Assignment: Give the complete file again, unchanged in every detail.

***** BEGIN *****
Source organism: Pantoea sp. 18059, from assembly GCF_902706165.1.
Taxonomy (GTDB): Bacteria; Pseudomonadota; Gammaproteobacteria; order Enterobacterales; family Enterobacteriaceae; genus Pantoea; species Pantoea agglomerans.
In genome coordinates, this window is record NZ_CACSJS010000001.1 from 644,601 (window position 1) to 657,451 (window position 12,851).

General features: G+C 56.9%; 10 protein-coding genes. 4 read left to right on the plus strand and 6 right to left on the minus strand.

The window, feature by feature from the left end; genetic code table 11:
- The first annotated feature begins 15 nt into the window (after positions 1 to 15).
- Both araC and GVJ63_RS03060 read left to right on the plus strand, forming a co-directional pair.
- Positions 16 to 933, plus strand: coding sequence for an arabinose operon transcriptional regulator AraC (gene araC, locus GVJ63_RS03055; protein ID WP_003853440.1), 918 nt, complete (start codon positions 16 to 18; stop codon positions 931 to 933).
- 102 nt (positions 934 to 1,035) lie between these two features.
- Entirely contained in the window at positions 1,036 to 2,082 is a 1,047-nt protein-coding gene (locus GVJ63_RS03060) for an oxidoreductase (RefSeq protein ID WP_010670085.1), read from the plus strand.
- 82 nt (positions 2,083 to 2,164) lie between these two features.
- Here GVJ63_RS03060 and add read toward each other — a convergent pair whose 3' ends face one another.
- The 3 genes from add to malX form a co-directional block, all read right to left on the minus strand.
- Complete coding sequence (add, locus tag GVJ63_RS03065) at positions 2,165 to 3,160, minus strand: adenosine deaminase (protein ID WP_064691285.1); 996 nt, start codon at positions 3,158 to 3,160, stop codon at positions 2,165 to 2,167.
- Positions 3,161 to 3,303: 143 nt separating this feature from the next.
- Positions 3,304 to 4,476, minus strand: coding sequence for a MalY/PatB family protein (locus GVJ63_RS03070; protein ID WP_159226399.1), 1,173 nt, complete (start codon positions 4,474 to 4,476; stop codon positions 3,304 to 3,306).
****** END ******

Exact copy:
Source organism: Pantoea sp. 18059, from assembly GCF_902706165.1.
Taxonomy (GTDB): Bacteria; Pseudomonadota; Gammaproteobacteria; order Enterobacterales; family Enterobacteriaceae; genus Pantoea; species Pantoea agglomerans.
In genome coordinates, this window is record NZ_CACSJS010000001.1 from 644,601 (window position 1) to 657,451 (window position 12,851).

General features: G+C 56.9%; 10 protein-coding genes. 4 read left to right on the plus strand and 6 right to left on the minus strand.

The window, feature by feature from the left end; genetic code table 11:
- The first annotated feature begins 15 nt into the window (after positions 1 to 15).
- Both araC and GVJ63_RS03060 read left to right on the plus strand, forming a co-directional pair.
- Positions 16 to 933, plus strand: coding sequence for an arabinose operon transcriptional regulator AraC (gene araC, locus GVJ63_RS03055; protein ID WP_003853440.1), 918 nt, complete (start codon positions 16 to 18; stop codon positions 931 to 933).
- 102 nt (positions 934 to 1,035) lie between these two features.
- Entirely contained in the window at positions 1,036 to 2,082 is a 1,047-nt protein-coding gene (locus GVJ63_RS03060) for an oxidoreductase (RefSeq protein ID WP_010670085.1), read from the plus strand.
- 82 nt (positions 2,083 to 2,164) lie between these two features.
- Here GVJ63_RS03060 and add read toward each other — a convergent pair whose 3' ends face one another.
- The 3 genes from add to malX form a co-directional block, all read right to left on the minus strand.
- Complete coding sequence (add, locus tag GVJ63_RS03065) at positions 2,165 to 3,160, minus strand: adenosine deaminase (protein ID WP_064691285.1); 996 nt, start codon at positions 3,158 to 3,160, stop codon at positions 2,165 to 2,167.
- Positions 3,161 to 3,303: 143 nt separating this feature from the next.
- Positions 3,304 to 4,476, minus strand: coding sequence for a MalY/PatB family protein (locus GVJ63_RS03070; protein ID WP_159226399.1), 1,173 nt, complete (start codon positions 4,474 to 4,476; stop codon positions 3,304 to 3,306).